Unfortunately, we are looking at being apart for two years. Even with subsidized living costs, being together in the same city for us is well beyond my means unfortunately.

Anyway, as I said, I am talking and making the best decision I should for my self and for us.

What's the opportunity cost of forgone income, post-graduation, of not attending SAIS? If you're looking at Federal jobs upon graduation, then it probably wouldn't matter. The trouble with all of these schools that you and I have gained admission to, they're only different at the margin. Makes choosing so difficult.

Well good luck with everything!

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Well, I'm from Chicago and taken one UChicago class with people that were at Harris. It is definitely heavy academics -- not so practitioner-friendly, but Chicago is wonderful. And a UChicago education is top-notch. Hyde Park is cloistered, and Chicago is certainly not an NYC or DC in terms of internship/job opportunities or the like, but it is still quite international. If I were you, I would pay Harris a visit and Chicago a visit in general. A full ride is hard to pass up, in my opinion.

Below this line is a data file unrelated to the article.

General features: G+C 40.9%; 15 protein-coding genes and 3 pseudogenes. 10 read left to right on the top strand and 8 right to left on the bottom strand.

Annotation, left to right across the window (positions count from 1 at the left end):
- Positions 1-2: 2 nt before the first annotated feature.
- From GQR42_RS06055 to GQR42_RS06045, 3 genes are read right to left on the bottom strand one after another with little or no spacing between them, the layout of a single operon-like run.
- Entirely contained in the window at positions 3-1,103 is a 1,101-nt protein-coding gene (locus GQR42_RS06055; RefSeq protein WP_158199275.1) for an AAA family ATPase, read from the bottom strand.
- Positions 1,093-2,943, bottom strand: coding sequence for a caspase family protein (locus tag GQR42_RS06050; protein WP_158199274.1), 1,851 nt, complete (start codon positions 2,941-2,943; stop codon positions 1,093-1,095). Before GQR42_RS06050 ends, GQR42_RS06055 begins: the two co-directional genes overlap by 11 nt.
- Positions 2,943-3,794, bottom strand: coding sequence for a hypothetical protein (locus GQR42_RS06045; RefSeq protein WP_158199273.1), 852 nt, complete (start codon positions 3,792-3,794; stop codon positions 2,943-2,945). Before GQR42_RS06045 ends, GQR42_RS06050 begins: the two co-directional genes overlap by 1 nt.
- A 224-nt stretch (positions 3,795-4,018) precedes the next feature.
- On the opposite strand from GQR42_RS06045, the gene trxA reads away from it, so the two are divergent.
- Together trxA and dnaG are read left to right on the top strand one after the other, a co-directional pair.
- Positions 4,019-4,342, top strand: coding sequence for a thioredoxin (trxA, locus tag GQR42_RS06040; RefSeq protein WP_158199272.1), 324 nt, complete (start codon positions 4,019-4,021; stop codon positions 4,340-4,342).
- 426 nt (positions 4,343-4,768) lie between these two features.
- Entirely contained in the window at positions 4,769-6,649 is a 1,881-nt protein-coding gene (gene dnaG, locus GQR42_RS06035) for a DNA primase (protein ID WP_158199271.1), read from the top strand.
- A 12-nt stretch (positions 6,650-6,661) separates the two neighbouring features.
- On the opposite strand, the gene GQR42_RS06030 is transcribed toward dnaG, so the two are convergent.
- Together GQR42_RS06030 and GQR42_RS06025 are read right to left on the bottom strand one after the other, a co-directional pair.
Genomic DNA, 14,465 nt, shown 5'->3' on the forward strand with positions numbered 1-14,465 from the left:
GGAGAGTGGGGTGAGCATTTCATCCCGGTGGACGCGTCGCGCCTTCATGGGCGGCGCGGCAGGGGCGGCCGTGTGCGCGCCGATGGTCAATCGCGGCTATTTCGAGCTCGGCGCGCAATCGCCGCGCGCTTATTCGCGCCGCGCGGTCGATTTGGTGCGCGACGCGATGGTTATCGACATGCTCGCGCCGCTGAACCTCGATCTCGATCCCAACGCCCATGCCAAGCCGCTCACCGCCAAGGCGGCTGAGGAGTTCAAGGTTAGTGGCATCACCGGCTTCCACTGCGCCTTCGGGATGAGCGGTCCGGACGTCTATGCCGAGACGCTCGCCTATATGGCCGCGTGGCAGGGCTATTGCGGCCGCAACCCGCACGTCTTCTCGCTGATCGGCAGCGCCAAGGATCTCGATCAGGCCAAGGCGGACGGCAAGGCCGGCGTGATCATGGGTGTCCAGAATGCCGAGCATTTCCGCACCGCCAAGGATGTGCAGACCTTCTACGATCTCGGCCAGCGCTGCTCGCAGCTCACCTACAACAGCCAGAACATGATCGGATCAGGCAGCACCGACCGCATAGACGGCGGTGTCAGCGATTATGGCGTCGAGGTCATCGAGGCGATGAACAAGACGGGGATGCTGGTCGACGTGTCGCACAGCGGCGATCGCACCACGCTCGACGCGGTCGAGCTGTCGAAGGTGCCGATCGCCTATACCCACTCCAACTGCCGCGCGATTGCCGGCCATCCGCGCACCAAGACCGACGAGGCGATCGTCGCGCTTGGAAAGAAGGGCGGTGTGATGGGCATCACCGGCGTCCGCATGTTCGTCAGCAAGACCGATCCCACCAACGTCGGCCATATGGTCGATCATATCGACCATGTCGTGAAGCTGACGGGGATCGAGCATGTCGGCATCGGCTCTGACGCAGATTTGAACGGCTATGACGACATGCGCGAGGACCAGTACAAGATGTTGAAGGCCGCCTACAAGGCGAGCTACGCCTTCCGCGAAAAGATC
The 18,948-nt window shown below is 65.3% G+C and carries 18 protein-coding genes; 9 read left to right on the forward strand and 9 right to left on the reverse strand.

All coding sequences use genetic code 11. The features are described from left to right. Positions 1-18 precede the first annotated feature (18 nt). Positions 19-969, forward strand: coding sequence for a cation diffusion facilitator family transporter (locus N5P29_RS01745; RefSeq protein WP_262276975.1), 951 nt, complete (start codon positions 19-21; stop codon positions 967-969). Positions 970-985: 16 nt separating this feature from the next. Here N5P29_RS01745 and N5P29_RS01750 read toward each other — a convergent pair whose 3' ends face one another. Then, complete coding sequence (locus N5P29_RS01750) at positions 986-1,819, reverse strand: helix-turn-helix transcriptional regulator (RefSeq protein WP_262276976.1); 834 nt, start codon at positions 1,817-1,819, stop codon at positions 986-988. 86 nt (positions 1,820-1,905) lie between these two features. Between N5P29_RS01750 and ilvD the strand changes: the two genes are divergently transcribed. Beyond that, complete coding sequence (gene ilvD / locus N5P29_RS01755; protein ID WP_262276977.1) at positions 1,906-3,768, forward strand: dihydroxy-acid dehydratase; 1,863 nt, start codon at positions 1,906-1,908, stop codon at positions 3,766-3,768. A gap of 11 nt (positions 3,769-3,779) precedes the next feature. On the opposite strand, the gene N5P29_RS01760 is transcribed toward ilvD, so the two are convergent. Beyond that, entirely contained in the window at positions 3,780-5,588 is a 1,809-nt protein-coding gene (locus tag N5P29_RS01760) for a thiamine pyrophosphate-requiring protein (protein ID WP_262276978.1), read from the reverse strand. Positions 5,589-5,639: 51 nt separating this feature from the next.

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The trouble with all of these schools that you and I have gained admission to, they're only different at the margin. Makes choosing so difficult.

Oh dear, isn't this the truth! Good luck with your decision :)

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Peach11: Agree. I did pay Chicago and Harris a visit in .... December. Hah! Unfortunately it was in the middle of the holidays and there weren't too many people around. The School looks a bit *modest* in comparison to Booth and the Law School but the U Chicago campus as such is gorgeous. I was there for just two days so didn't get to experience the city as much and stayed mostly around a pretty part of town called Andersonville (is that a place? I know it was an old erstwhile Swedish neighbourhood). Thanks for your advice.